Ally Winning, European Editor, PSD
I’ve always been fascinated by the idea of wearables. Whether it was action figures with eagle eye vision or Q’s selection of gadgets in my favourite James Bond movies, the incorporation of technology in everyday items has always really appealed to me, and it still does. I was even on the verge of buying a Google Glass when the company announced it was withdrawing support around five years ago. Rather than it being a bad idea, I think it was ahead of its time and it has recently seen a bit of a renaissance as a professional tool, with the Glass Enterprise Edition 2 aimed at providing Augmented Reality services to workers in warehouses and factories.
The whole wearable devices sector is on the rise at the moment, with the market expected to grow at a CAGR of 11.3% between now and 2025 to reach an overall figure of $62.82 billion by 2025 according to research from ResearchAndMarkets. Currently the largest and most visible subcategory of the market is smart watches. These devices can give us an insight into the operation of our own bodies through sensors. At the same time keep us connected to the outside world, taking messages, or comparing the data taken by the sensors with historical data to let us see change in our performance or health. They are really handy devices, but mostly they are only for our own information and pleasure. The vast majority, if not all, of these consumer wearables are not certified for medical use despite providing accurate body readings.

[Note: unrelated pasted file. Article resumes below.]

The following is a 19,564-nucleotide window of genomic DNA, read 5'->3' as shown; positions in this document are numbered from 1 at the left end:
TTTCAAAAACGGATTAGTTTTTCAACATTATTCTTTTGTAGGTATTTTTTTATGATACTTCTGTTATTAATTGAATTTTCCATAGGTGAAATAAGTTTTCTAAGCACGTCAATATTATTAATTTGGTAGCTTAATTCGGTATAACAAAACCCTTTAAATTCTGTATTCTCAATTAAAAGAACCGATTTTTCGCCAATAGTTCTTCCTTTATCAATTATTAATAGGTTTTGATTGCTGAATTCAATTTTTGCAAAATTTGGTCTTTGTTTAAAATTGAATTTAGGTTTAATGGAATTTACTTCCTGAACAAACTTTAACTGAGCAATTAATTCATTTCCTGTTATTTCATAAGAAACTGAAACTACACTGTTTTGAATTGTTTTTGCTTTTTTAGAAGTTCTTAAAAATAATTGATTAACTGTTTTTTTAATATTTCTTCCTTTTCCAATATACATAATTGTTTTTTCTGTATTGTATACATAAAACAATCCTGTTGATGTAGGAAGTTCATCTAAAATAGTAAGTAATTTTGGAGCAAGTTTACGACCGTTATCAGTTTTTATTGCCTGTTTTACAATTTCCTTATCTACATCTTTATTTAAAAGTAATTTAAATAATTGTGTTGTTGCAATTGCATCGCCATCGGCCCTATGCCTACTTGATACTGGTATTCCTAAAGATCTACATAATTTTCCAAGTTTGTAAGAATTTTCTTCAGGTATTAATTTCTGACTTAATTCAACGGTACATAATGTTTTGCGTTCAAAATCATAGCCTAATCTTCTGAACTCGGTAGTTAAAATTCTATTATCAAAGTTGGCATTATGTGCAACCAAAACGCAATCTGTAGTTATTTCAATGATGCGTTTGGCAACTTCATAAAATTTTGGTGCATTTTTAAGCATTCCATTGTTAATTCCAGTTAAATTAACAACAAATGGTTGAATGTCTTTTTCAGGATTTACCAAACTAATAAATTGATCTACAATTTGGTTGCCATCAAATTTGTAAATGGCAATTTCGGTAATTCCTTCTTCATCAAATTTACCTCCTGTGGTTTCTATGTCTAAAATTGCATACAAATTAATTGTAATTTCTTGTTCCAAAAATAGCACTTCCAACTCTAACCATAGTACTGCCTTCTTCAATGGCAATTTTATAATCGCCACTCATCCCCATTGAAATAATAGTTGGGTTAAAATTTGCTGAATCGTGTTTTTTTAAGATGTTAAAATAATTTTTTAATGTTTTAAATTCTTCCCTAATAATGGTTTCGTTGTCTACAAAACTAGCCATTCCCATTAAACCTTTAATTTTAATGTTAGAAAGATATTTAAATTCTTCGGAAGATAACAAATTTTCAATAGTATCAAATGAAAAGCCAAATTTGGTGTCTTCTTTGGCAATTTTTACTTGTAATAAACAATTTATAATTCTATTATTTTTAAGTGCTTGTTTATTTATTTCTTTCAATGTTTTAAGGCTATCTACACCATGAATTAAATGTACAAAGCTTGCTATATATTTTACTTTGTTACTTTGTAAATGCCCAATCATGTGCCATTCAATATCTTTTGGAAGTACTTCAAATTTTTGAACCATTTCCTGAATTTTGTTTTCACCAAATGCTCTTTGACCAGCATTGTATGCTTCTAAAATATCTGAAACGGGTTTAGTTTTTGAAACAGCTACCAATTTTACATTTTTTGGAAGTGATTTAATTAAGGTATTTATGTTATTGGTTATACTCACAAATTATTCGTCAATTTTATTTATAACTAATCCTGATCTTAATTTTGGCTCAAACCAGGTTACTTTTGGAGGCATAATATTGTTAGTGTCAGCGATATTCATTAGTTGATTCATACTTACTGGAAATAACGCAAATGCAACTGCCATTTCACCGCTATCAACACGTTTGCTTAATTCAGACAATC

That’s not to say that all wearables are purely for fun, there is another area of wearables that have been designed specifically for medical applications and this sector is also growing rapidly. Medical wearables can perform diagnostic or continuous monitoring functions in the patient’s home. These devices are especially useful for the growing number of chronic diseases that require close monitoring. At the moment, these solutions can be difficult to wear for long periods. Rather than a normal device, users would prefer them in a form factor like a plaster or a stretchable bandage. With access to flexible electronics, the one thing that is holding devices like these back is the power source which needs to be thin and preferably flexible for comfort.
Now, a new type of supercapacitor developed by researchers at Duke University and Michigan State University might provide a solution. The supercapacitor can be stretched to eight times its original size and still remain fully functional. It does not exhibit any wear and tear from being stretched repeatedly and loses only a very small amount of performance after 10,000 cycles of charging and discharging. The new supercapacitor is made from carbon nanotube forests, which are placed on an elastomer substrate that has been pre-stretched in two directions. This creates a spaghetti-like formation instead of rows. If it can be manufactured at scale, it could revolutionise medical devices, and other types of wearables too. You can read more about it here https://pratt.duke.edu/about/news/stretchable-supercapacitors.